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Volume 18, issue 5
Atmos. Chem. Phys., 18, 3677-3699, 2018
https://doi.org/10.5194/acp-18-3677-2018
© Author(s) 2018. This work is distributed under
the Creative Commons Attribution 4.0 License.

Special issue: CHemistry and AeRosols Mediterranean EXperiments (ChArMEx)...

Atmos. Chem. Phys., 18, 3677-3699, 2018
https://doi.org/10.5194/acp-18-3677-2018
© Author(s) 2018. This work is distributed under
the Creative Commons Attribution 4.0 License.

Research article 13 Mar 2018

Research article | 13 Mar 2018

In situ measurements of desert dust particles above the western Mediterranean Sea with the balloon-borne Light Optical Aerosol Counter/sizer (LOAC) during the ChArMEx campaign of summer 2013

Jean-Baptiste Renard1, François Dulac2, Pierre Durand3, Quentin Bourgeois4, Cyrielle Denjean5,a, Damien Vignelles1, Benoit Couté1, Matthieu Jeannot1,b, Nicolas Verdier5, and Marc Mallet3,a Jean-Baptiste Renard et al.
  • 1Laboratoire de Physique et Chimie de l'Environnement et de l'Espace (LPC2E), UMR CNRS-Université d'Orléans, 3A avenue de la recherche scientifique, Orléans, France
  • 2Laboratoire des Sciences du Climat et de l'Environnement (LSCE), UMR CEA-CNRS-UVSQ, IPSL, Université Paris-Saclay, CEA Saclay 701, Gif-sur-Yvette, France
  • 3Laboratoire d'Aérologie, Université de Toulouse, CNRS, UT3, Toulouse, France
  • 4Department of Meteorology and Bolin Centre for Climate Research, Stockholm University, Stockholm, Sweden
  • 5Centre National d'Etudes Spatiales (CNES), 18 Avenue Edouard Belin, Toulouse, France
  • anow at: Centre National de Recherches Météorologiques (CNRM), UMR 3589 Météo-France-CNRS, OMP, Météo-France, Toulouse, France
  • bnow at: MeteoModem company, Chemin du Moulin, Ury, France

Abstract. Mineral dust from arid areas is a major component of global aerosol and has strong interactions with climate and biogeochemistry. As part of the Chemistry-Aerosol Mediterranean Experiment (ChArMEx) to investigate atmospheric chemistry and its impacts in the Mediterranean region, an intensive field campaign was performed from mid-June to early August 2013 in the western basin including in situ balloon-borne aerosol measurements with the light optical aerosol counter (LOAC). LOAC is a counter/sizer that provides the aerosol concentrations in 19 size classes between 0.2 and 100µm, and an indication of the nature of the particles based on dual-angle scattering measurements. A total of 27 LOAC flights were conducted mainly from Minorca Island (Balearic Islands, Spain) but also from Ile du Levant off Hyères city (SE France) under 17 light dilatable balloons (meteorological sounding balloons) and 10 boundary layer pressurised balloons (quasi-Lagrangian balloons). The purpose was to document the vertical extent of the plume and the time evolution of the concentrations at constant altitude (air density) by in situ observations. LOAC measurements are in agreement with ground-based measurements (lidar, photometer), aircraft measurements (counters), and satellite measurements (CALIOP) in the case of fair spatial and temporal coincidences. LOAC has often detected three modes in the dust particle volume size distributions fitted by lognormal laws at roughly 0.2, 4 and 30µm in modal diameter. Thanks to the high sensitivity of LOAC, particles larger than 40µm were observed, with concentrations up to about 10−4cm−3. Such large particles were lifted several days before and their persistence after transport over long distances is in conflict with calculations of dust sedimentation. We did not observe any significant evolution of the size distribution during the transport from quasi-Lagrangian flights, even for the longest ones ( ∼ 1 day). Finally, the presence of charged particles is inferred from the LOAC measurements and we speculate that electrical forces might counteract gravitational settling of the coarse particles.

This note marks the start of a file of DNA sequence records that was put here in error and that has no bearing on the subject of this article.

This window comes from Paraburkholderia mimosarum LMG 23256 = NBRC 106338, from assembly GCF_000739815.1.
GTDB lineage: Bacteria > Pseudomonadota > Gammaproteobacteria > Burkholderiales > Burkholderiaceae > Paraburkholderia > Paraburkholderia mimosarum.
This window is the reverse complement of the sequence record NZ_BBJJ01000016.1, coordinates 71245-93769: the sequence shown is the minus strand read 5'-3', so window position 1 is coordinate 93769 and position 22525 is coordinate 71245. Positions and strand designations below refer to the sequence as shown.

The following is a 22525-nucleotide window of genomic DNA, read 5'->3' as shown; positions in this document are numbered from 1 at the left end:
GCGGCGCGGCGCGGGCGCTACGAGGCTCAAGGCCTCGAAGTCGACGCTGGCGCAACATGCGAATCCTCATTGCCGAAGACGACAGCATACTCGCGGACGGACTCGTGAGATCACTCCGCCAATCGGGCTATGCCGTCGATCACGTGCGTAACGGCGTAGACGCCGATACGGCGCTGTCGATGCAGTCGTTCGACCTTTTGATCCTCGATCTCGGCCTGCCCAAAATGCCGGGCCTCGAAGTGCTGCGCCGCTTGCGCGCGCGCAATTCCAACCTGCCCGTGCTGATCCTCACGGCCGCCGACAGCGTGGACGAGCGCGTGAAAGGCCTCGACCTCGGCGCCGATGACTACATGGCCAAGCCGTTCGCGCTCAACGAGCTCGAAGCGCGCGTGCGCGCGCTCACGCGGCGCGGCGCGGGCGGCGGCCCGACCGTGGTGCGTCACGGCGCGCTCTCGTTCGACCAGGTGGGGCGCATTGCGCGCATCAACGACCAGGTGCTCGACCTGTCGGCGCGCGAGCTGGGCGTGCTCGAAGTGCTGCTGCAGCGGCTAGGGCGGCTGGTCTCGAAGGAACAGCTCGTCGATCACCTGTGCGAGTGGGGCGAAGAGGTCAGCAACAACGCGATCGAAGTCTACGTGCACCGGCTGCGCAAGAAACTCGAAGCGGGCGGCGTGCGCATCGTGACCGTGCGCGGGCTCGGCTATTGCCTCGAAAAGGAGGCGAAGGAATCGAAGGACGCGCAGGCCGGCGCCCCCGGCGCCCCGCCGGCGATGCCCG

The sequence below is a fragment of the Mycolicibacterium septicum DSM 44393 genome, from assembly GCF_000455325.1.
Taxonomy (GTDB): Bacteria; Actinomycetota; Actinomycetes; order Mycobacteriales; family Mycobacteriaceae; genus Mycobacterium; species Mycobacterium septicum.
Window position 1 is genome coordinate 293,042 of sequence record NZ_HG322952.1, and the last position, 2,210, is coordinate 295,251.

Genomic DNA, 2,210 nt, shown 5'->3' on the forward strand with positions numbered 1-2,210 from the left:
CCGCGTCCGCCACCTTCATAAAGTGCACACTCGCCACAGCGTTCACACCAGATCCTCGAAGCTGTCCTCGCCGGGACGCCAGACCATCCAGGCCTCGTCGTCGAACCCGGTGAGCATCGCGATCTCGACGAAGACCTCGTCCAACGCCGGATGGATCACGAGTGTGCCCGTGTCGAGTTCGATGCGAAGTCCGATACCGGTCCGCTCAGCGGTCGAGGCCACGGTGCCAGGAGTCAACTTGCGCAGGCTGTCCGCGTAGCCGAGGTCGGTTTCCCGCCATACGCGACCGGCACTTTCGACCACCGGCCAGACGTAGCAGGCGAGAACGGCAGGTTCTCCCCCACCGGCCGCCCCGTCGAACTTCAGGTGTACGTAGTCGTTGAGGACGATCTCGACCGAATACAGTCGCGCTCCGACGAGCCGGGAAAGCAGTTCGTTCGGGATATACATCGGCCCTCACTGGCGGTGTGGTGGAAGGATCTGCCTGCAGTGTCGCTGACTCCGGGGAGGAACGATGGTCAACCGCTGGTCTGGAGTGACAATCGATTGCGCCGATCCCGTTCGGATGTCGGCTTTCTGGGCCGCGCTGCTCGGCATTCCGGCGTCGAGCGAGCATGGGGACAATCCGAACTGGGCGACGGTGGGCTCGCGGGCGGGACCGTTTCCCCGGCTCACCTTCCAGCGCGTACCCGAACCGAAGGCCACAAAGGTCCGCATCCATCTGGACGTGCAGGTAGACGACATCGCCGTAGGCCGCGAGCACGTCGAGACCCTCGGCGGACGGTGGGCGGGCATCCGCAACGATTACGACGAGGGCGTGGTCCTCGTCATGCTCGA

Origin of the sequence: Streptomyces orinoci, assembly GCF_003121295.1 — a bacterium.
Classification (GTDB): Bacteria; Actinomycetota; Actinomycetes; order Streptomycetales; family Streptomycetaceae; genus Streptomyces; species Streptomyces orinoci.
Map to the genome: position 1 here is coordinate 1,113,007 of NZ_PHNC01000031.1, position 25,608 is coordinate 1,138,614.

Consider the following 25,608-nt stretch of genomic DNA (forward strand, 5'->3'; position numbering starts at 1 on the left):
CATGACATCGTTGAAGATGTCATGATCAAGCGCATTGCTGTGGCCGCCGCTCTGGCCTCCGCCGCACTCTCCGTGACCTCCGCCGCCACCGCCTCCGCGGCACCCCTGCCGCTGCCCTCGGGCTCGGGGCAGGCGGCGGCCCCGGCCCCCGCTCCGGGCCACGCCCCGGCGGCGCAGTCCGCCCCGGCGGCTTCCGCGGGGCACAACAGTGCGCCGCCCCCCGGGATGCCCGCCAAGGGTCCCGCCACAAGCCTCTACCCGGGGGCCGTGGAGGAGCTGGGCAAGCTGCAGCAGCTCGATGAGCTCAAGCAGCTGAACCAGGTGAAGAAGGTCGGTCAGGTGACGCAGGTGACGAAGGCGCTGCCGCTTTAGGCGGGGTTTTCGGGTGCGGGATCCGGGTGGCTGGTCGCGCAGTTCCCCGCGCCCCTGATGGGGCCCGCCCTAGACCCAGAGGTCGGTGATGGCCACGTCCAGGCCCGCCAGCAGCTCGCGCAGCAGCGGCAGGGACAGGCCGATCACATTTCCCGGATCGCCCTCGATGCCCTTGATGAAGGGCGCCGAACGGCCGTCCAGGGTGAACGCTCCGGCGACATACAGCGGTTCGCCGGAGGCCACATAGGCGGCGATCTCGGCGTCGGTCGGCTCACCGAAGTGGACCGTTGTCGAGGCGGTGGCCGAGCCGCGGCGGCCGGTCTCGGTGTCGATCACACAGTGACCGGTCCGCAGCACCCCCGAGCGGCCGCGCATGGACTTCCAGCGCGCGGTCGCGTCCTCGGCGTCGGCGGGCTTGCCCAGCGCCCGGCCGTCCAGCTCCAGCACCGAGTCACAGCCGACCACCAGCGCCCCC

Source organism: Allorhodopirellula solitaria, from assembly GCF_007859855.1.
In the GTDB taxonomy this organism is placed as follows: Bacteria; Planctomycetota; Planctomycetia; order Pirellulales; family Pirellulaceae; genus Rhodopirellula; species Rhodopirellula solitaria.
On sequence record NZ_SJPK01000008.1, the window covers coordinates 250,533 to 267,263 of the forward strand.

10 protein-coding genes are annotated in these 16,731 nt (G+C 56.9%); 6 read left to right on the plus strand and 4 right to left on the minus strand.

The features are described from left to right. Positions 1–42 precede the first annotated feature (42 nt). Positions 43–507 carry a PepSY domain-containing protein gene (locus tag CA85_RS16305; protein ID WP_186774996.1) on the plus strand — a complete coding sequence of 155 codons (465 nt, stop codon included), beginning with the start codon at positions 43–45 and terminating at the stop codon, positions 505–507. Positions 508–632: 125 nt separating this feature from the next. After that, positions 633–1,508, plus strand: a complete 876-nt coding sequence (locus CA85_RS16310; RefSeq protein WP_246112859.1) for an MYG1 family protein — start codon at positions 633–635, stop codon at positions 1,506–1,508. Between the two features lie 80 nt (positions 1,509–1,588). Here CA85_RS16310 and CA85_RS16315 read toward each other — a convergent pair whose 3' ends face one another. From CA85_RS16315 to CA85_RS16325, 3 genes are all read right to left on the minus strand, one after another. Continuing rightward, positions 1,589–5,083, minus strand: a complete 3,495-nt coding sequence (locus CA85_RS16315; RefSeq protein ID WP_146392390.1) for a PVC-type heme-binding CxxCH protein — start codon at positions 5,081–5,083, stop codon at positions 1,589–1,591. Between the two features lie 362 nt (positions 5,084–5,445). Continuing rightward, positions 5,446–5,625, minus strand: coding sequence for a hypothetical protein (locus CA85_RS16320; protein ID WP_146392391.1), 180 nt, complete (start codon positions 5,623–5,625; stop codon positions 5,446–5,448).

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Short summary
A campaign was performed in the summer of 2013 above the Mediterranean basin, including in situ counting balloon-borne aerosol measurements (LOAC), for the detection of mineral dust. Three modes in the dust particle volume size distributions were detected, at roughly 0.2, 4, and 30 mm. Particles larger than 40 mm were often observed. They were lifted several days before and their persistence after transport over long distances is in conflict with dust sedimentation calculations.
A campaign was performed in the summer of 2013 above the Mediterranean basin, including in situ...
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